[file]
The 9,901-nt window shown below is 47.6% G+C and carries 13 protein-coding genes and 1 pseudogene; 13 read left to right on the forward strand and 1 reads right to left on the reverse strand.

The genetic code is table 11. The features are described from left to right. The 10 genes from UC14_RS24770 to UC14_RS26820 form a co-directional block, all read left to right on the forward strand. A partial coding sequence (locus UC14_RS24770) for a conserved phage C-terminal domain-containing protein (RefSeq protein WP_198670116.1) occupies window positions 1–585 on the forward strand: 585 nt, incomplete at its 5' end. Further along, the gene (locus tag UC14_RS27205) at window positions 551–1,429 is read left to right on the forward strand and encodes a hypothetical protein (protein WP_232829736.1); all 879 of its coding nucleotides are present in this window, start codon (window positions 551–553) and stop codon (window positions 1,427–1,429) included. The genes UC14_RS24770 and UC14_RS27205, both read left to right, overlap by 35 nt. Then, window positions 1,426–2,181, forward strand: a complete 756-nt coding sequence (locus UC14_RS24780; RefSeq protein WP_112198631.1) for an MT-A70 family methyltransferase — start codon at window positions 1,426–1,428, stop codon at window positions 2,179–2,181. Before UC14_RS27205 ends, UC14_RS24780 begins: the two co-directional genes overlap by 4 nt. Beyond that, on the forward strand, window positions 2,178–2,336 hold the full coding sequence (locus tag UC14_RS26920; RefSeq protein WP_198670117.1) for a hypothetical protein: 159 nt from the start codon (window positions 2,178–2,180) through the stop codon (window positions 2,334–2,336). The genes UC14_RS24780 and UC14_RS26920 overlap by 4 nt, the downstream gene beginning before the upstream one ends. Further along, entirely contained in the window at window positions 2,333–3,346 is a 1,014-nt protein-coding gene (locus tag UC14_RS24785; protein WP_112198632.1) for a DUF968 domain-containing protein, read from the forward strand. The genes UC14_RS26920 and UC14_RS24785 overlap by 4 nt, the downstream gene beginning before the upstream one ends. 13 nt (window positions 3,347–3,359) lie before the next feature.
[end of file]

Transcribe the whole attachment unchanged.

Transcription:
The 9,901-nt window shown below is 47.6% G+C and carries 13 protein-coding genes and 1 pseudogene; 13 read left to right on the forward strand and 1 reads right to left on the reverse strand.

The genetic code is table 11. The features are described from left to right. The 10 genes from UC14_RS24770 to UC14_RS26820 form a co-directional block, all read left to right on the forward strand. A partial coding sequence (locus UC14_RS24770) for a conserved phage C-terminal domain-containing protein (RefSeq protein WP_198670116.1) occupies window positions 1–585 on the forward strand: 585 nt, incomplete at its 5' end. Further along, the gene (locus tag UC14_RS27205) at window positions 551–1,429 is read left to right on the forward strand and encodes a hypothetical protein (protein WP_232829736.1); all 879 of its coding nucleotides are present in this window, start codon (window positions 551–553) and stop codon (window positions 1,427–1,429) included. The genes UC14_RS24770 and UC14_RS27205, both read left to right, overlap by 35 nt. Then, window positions 1,426–2,181, forward strand: a complete 756-nt coding sequence (locus UC14_RS24780; RefSeq protein WP_112198631.1) for an MT-A70 family methyltransferase — start codon at window positions 1,426–1,428, stop codon at window positions 2,179–2,181. Before UC14_RS27205 ends, UC14_RS24780 begins: the two co-directional genes overlap by 4 nt. Beyond that, on the forward strand, window positions 2,178–2,336 hold the full coding sequence (locus tag UC14_RS26920; RefSeq protein WP_198670117.1) for a hypothetical protein: 159 nt from the start codon (window positions 2,178–2,180) through the stop codon (window positions 2,334–2,336). The genes UC14_RS24780 and UC14_RS26920 overlap by 4 nt, the downstream gene beginning before the upstream one ends. Further along, entirely contained in the window at window positions 2,333–3,346 is a 1,014-nt protein-coding gene (locus tag UC14_RS24785; protein WP_112198632.1) for a DUF968 domain-containing protein, read from the forward strand. The genes UC14_RS26920 and UC14_RS24785 overlap by 4 nt, the downstream gene beginning before the upstream one ends. 13 nt (window positions 3,347–3,359) lie before the next feature.